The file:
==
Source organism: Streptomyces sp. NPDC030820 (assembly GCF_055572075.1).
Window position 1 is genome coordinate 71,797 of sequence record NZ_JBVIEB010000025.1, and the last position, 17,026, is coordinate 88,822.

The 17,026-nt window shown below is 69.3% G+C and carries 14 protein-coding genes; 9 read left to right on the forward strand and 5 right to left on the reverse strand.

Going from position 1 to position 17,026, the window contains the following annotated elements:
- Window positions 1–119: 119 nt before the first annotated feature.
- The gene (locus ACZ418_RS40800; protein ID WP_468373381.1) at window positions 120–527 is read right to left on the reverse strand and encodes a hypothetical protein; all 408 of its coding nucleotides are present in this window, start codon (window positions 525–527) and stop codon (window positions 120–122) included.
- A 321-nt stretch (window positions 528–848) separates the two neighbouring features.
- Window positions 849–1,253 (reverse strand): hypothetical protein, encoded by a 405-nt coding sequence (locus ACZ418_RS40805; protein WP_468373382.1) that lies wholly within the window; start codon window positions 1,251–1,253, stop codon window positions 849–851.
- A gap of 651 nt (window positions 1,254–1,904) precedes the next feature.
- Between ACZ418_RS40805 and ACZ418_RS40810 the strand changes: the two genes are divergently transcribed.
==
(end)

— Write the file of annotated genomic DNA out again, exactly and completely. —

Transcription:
Source organism: Streptomyces sp. NPDC030820 (assembly GCF_055572075.1).
Window position 1 is genome coordinate 71,797 of sequence record NZ_JBVIEB010000025.1, and the last position, 17,026, is coordinate 88,822.

The 17,026-nt window shown below is 69.3% G+C and carries 14 protein-coding genes; 9 read left to right on the forward strand and 5 right to left on the reverse strand.

Going from position 1 to position 17,026, the window contains the following annotated elements:
- Window positions 1–119: 119 nt before the first annotated feature.
- The gene (locus ACZ418_RS40800; protein ID WP_468373381.1) at window positions 120–527 is read right to left on the reverse strand and encodes a hypothetical protein; all 408 of its coding nucleotides are present in this window, start codon (window positions 525–527) and stop codon (window positions 120–122) included.
- A 321-nt stretch (window positions 528–848) separates the two neighbouring features.
- Window positions 849–1,253 (reverse strand): hypothetical protein, encoded by a 405-nt coding sequence (locus ACZ418_RS40805; protein WP_468373382.1) that lies wholly within the window; start codon window positions 1,251–1,253, stop codon window positions 849–851.
- A gap of 651 nt (window positions 1,254–1,904) precedes the next feature.
- Between ACZ418_RS40805 and ACZ418_RS40810 the strand changes: the two genes are divergently transcribed.